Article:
Patience is a Hard Discipline

Patience is a hard discipline. It is not just waiting until something happens over which we have no control: the arrival of the bus, the end of the rain, the return of a friend, the resolution of a conflict. Patience is not waiting passively until someone else does something. Patience asks us to live the moment to the fullest, to be completely present to the moment, to taste the here and now, to be where change will happen tomorrow, later, and somewhere else. Let’s be patient and trust that the treasure we look for is hidden in the ground on which we stand

—Elisabeth Lesser

My patience muscle is being flexed and getting stronger every day…

We arrived in Portugal 9 weeks ago with a sense of excitement and anticipation of living in another country and learning a new way of being in the world. Our eyes were open knowing there would be stretching moments in the transition. Our hearts were prepared to take in every new scenario that would be in our path. We were ready!

Two weeks after we arrived, the country called a total lockdown due to the increased cases of Covid.

In 24 hours, everything was closed except for grocery stores and essential businesses. Somehow, Portugal went from one of the best countries in the world in controlling the Covid outbreak to now one of the worst.

We have been through this drill before and understand how it works. We do not underestimate the deadly effects of this virus and honor every precaution that needs to be taken. Except…this time we are living in another country, without a car, sleeping in someone else’s bed, while our furniture and clothing are sitting on a ship in the Atlantic Ocean somewhere. Who moves across the country during a pandemic? We do!

Our lessons and blessings have shown up daily. It has been a thought-provoking process to settle in and lean into uncertain discomforts. It has turned up the dial for me on the quality of days and material things.

There is so much we want to do, see and experience in this beautiful country. But for now, we are limited to our municipality, and there is nothing open and nothing to do. My trained brain is resisting and it’s hard. It is hard to reprogram and reset until I finally begin to shift the word ‘hard’ to ‘easy’. The shift allows me to take every perceived frustrating moment and transform the experience.

Daily routines: We walk by the ocean, walk to the market 2 x a week and discover new meals to create. We sleep in a little later, meditate, read, watch documentaries and then walk by the ocean again to watch the sunset. Upside: Easy and relaxing. Downside: None.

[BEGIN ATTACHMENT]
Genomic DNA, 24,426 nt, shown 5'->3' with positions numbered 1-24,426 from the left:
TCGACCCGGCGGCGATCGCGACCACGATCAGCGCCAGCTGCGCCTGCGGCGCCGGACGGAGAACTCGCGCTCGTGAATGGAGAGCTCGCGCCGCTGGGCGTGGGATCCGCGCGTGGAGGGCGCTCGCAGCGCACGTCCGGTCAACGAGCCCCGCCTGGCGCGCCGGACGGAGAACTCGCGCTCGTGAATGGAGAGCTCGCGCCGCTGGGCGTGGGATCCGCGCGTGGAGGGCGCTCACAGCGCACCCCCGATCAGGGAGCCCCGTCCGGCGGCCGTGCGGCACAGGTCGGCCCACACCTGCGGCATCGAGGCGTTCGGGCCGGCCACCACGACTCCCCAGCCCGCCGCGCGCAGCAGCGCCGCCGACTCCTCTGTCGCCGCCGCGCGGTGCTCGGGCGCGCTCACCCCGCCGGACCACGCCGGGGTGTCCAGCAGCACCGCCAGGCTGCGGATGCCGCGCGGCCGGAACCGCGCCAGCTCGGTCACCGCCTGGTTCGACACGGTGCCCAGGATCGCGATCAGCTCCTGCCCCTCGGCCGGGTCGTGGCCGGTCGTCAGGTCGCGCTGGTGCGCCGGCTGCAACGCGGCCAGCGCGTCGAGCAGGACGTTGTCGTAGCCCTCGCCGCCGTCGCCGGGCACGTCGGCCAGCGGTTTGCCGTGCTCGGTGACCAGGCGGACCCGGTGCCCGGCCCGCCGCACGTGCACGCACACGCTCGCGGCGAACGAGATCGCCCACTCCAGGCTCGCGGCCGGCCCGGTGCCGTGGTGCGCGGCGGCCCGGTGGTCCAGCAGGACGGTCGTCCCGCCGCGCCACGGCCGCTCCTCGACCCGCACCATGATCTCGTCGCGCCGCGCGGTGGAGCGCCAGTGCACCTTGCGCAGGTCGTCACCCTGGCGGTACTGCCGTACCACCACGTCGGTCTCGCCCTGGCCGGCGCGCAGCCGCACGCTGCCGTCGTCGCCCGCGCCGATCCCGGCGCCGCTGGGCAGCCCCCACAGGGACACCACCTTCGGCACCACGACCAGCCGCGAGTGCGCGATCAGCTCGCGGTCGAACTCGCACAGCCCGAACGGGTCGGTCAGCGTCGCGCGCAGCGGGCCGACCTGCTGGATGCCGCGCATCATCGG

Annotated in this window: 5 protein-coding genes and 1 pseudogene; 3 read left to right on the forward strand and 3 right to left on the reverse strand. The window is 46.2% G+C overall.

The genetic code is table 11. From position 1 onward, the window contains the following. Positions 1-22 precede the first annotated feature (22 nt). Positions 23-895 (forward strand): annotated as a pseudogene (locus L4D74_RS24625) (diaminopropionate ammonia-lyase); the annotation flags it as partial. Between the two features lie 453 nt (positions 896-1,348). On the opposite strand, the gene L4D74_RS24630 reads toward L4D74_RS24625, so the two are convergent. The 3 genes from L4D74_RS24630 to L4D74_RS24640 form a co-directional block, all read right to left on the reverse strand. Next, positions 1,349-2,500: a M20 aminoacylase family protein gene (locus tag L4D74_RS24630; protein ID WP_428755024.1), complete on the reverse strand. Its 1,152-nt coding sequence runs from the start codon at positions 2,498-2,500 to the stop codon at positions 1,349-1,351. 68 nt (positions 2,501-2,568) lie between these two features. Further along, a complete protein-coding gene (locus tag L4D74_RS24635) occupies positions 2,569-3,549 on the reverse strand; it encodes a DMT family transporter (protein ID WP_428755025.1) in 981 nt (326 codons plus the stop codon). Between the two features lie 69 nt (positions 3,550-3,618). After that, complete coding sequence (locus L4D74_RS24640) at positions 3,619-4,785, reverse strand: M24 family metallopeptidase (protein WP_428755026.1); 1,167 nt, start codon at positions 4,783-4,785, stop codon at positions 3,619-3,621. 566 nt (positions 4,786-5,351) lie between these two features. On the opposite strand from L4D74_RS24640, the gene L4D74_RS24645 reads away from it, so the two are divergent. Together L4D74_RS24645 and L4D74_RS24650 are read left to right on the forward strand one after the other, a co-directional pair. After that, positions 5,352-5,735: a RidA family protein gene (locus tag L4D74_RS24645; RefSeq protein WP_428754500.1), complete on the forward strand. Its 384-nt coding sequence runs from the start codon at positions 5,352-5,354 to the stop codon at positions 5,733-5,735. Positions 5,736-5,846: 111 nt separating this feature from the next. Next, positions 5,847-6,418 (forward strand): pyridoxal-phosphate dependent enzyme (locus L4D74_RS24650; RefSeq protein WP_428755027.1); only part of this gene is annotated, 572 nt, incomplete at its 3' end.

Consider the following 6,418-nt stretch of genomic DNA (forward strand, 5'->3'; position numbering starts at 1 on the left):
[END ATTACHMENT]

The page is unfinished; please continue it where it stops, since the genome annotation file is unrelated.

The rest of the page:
As for material things: I have been wearing the same 2 pairs of jeans, 2 T-shirts and 5 sweaters for 9 weeks now. Upside: Easy to dress for the day with minimal choices. Downside: None.

When I think back, how many times have we been faced with scenarios that begged of us to do something uncomfortable?

How long did we sit with our own despair or victimhood?

Is it even possible to be comfortable being uncomfortable?

Did the chatter in our thinking keep us in resistance vs surrender?

I am learning that patience is a hard discipline and that it is a process. I found a journal entry from a few years ago that solidified the learning and the journey to finding myself inside my own patience.

The hours, days, weeks, and months have passed by and I am just now coming to the surface. A time where life throws the unexpected curves, and you are either pushed by pain or pulled by a vision. It has taken time to untangle the web. And it has taken every precious moment of introspection, self-pity, self-awareness, meditation, prayer work, masterminding, refocus, and pure/raw gratitude to get me here today.

In this process of transition, I was taken back by the freedom of choice. My days have always been driven by responsibility and accountability to my work and my family. Given the space and time to choose with free will has been empowering and downright scary. Some days I was left numb choosing not to choose. So, I sat with my pain, my discomfort, embraced my vulnerability, and accomplished no given task but to survive another day. A life without a compass is daunting. And yet I craved the time to experience something I have never experienced – the art of doing nothing and feeling everything.